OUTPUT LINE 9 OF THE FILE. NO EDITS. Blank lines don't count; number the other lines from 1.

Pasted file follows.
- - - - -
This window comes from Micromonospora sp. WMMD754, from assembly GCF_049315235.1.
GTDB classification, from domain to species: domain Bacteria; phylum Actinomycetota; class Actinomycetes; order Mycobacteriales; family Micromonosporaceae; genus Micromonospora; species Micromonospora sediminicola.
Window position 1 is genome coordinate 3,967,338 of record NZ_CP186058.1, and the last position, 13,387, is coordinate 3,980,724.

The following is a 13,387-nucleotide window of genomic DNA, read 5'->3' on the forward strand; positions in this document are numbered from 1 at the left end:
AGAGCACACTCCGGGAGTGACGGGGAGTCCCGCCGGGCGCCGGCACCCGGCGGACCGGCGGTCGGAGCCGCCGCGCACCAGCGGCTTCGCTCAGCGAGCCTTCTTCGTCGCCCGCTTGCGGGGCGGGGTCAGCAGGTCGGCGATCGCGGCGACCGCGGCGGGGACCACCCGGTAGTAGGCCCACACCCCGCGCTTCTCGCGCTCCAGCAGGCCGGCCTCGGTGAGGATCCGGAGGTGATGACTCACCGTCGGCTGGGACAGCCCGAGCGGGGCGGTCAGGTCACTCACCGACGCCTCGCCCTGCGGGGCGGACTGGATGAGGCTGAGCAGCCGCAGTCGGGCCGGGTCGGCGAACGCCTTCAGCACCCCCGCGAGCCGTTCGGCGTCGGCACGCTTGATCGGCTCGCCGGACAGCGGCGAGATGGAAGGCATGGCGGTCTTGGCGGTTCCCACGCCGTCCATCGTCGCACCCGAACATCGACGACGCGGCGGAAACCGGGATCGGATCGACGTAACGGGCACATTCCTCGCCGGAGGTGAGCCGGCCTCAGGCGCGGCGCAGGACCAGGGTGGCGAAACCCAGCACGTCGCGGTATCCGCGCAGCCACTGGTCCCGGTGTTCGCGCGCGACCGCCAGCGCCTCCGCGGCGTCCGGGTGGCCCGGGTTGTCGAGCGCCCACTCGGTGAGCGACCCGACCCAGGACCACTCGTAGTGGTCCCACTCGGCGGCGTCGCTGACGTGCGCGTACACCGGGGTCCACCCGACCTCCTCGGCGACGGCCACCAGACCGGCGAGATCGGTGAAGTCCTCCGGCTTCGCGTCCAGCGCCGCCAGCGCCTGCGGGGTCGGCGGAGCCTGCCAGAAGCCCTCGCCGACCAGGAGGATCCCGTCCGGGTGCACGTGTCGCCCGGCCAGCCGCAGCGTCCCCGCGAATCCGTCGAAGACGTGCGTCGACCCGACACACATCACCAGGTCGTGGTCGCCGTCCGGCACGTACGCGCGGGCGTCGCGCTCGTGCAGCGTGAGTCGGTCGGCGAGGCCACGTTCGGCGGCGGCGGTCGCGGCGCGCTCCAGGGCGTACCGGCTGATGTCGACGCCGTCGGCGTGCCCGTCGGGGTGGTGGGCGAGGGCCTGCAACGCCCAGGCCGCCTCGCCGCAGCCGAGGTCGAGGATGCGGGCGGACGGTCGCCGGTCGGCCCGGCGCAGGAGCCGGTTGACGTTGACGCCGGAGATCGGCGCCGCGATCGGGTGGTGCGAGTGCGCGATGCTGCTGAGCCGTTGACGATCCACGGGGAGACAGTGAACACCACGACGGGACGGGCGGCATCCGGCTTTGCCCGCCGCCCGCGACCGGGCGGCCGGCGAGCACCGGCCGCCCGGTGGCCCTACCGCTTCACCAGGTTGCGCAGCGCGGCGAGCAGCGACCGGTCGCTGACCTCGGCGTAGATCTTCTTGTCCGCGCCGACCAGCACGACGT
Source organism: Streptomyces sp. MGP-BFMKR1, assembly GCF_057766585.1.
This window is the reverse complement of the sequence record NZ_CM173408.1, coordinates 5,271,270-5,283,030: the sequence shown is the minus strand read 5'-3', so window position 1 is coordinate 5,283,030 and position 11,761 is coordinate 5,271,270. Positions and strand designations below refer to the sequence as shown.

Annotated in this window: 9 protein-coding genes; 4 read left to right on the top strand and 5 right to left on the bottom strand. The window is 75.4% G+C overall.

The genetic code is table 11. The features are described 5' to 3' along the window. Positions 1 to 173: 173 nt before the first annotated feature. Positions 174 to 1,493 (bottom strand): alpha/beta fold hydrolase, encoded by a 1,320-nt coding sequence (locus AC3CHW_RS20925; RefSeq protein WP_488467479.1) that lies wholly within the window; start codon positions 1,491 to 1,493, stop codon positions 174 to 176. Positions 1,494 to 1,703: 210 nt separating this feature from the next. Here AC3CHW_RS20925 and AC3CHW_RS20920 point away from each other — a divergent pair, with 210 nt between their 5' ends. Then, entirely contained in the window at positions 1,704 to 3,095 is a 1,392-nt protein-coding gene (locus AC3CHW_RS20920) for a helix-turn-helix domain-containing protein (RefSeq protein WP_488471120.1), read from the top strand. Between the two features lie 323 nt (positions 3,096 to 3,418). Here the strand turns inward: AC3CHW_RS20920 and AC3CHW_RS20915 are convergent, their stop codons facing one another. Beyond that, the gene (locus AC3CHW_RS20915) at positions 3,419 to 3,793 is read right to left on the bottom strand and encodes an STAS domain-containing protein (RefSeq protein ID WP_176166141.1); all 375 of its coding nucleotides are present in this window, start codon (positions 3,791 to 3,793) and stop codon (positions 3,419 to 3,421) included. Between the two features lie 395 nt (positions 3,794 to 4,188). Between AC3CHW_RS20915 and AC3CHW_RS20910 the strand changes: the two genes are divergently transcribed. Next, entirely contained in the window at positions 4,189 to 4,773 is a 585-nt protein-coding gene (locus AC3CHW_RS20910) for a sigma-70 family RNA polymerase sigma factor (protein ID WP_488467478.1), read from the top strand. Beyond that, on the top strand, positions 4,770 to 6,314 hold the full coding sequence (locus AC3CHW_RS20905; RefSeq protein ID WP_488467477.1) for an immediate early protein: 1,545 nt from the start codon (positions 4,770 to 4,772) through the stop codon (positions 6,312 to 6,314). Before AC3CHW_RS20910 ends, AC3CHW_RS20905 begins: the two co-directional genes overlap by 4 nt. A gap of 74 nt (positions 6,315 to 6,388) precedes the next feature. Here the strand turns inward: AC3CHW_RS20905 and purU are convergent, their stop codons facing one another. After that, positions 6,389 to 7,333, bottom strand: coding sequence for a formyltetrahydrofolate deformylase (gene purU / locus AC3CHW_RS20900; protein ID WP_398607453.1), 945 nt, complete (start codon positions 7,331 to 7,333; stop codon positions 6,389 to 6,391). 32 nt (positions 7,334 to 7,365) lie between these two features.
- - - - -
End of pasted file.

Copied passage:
The genetic code is table 11. The features are described 5' to 3' along the window. Positions 1 to 173: 173 nt before the first annotated feature. Positions 174 to 1,493 (bottom strand): alpha/beta fold hydrolase, encoded by a 1,320-nt coding sequence (locus AC3CHW_RS20925; RefSeq protein WP_488467479.1) that lies wholly within the window; start codon positions 1,491 to 1,493, stop codon positions 174 to 176. Positions 1,494 to 1,703: 210 nt separating this feature from the next. Here AC3CHW_RS20925 and AC3CHW_RS20920 point away from each other — a divergent pair, with 210 nt between their 5' ends. Then, entirely contained in the window at positions 1,704 to 3,095 is a 1,392-nt protein-coding gene (locus AC3CHW_RS20920) for a helix-turn-helix domain-containing protein (RefSeq protein WP_488471120.1), read from the top strand. Between the two features lie 323 nt (positions 3,096 to 3,418). Here the strand turns inward: AC3CHW_RS20920 and AC3CHW_RS20915 are convergent, their stop codons facing one another. Beyond that, the gene (locus AC3CHW_RS20915) at positions 3,419 to 3,793 is read right to left on the bottom strand and encodes an STAS domain-containing protein (RefSeq protein ID WP_176166141.1); all 375 of its coding nucleotides are present in this window, start codon (positions 3,791 to 3,793) and stop codon (positions 3,419 to 3,421) included. Between the two features lie 395 nt (positions 3,794 to 4,188). Between AC3CHW_RS20915 and AC3CHW_RS20910 the strand changes: the two genes are divergently transcribed. Next, entirely contained in the window at positions 4,189 to 4,773 is a 585-nt protein-coding gene (locus AC3CHW_RS20910) for a sigma-70 family RNA polymerase sigma factor (protein ID WP_488467478.1), read from the top strand. Beyond that, on the top strand, positions 4,770 to 6,314 hold the full coding sequence (locus AC3CHW_RS20905; RefSeq protein ID WP_488467477.1) for an immediate early protein: 1,545 nt from the start codon (positions 4,770 to 4,772) through the stop codon (positions 6,312 to 6,314). Before AC3CHW_RS20910 ends, AC3CHW_RS20905 begins: the two co-directional genes overlap by 4 nt. A gap of 74 nt (positions 6,315 to 6,388) precedes the next feature. Here the strand turns inward: AC3CHW_RS20905 and purU are convergent, their stop codons facing one another. After that, positions 6,389 to 7,333, bottom strand: coding sequence for a formyltetrahydrofolate deformylase (gene purU / locus AC3CHW_RS20900; protein ID WP_398607453.1), 945 nt, complete (start codon positions 7,331 to 7,333; stop codon positions 6,389 to 6,391). 32 nt (positions 7,334 to 7,365) lie between these two features.